Lawmakers on Capitol Hill have differing views as to whether Mr. Biden and the Democrats have a mandate from voters. Senate Republicans believe the Democrats have misinterpreted the 2020 election results and are engaging in massive overreach – for which they will pay a political price next fall.

“Democrats have decided to convince themselves that there was a mandate to dramatically change the social framework of the country,” says Missouri GOP Sen. Roy Blunt. “They should have gotten their first strong indication [Tuesday] that they have overread what voters were doing a year ago.”

Sen. Jon Tester, a centrist Democrat, offers a more nuanced take. “The sky isn’t falling, but we need to pay attention to it,” says Senator Tester. “From my perspective in Montana, it’s ‘let’s get some things done that will help lower costs for families and reduce taxes.’”

Still, when asked if the president and the party have a mandate from voters for their big social spending bill, Mr. Tester says, “I don’t believe anybody ever has a mandate,” as he steps into a basement elevator at the Capitol complex.

The view from a veteran House member – and a different wing of the party – demonstrates the level of frustration with the Senate.

Arizona Democratic Rep. Raúl Grijalva, former chair of the Congressional Progressive Caucus, blames the Democratic loss in the Virginia governor’s race on tired messaging. But he also casts blame at moderates in the upper chamber, who have pushed back on key policies in the bill as well as the original price tag of $3.5 trillion. “The process that we’re going through right now with reconciliation [Build Back Better] and infrastructure, we should have settled that sooner,” he says. “I hope that people bear some responsibility for that, particularly on the Senate side.”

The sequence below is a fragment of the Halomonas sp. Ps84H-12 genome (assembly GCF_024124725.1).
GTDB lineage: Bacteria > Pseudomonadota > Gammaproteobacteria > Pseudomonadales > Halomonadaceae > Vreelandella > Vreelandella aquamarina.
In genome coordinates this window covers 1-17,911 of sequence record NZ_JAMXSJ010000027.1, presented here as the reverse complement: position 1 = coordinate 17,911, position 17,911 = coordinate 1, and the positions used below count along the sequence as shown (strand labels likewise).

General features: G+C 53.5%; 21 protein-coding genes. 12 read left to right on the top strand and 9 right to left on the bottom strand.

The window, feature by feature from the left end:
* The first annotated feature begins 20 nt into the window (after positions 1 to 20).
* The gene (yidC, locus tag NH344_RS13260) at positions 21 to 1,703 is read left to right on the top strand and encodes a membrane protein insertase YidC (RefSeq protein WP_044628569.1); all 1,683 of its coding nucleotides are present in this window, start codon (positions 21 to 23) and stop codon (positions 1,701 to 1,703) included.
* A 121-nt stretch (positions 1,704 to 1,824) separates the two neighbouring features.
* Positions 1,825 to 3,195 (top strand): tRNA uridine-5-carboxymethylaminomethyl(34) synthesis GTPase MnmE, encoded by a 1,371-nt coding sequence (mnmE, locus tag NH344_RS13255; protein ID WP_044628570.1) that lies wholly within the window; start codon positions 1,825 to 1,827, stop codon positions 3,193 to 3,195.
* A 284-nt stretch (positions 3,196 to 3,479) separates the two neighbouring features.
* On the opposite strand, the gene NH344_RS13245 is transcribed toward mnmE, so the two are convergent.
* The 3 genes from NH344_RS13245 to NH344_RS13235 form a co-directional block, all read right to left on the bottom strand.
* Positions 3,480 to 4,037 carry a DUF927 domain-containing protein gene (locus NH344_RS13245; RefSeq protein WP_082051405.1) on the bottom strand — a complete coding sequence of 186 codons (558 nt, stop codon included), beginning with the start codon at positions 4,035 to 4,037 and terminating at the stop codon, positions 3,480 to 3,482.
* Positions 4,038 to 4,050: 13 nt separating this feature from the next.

Politicians don’t typically acknowledge publicly that their party may lose control of Congress in upcoming elections. But speaking to reporters last week, Senate Majority Leader Chuck Schumer hinted as much. 

“No one ever said that passing transformational legislation like this would be easy. But we are on track to get it done because it’s so important. And it’s what the American people need and what they want,” said Senator Schumer, signaling a sense of urgency to make a deal while his party still controlled both chambers of Congress. “This is a moment – it may be a moment that doesn’t come back again.”

Staff writers Christa Case Bryant and Dwight A. Weingarten contributed to this report.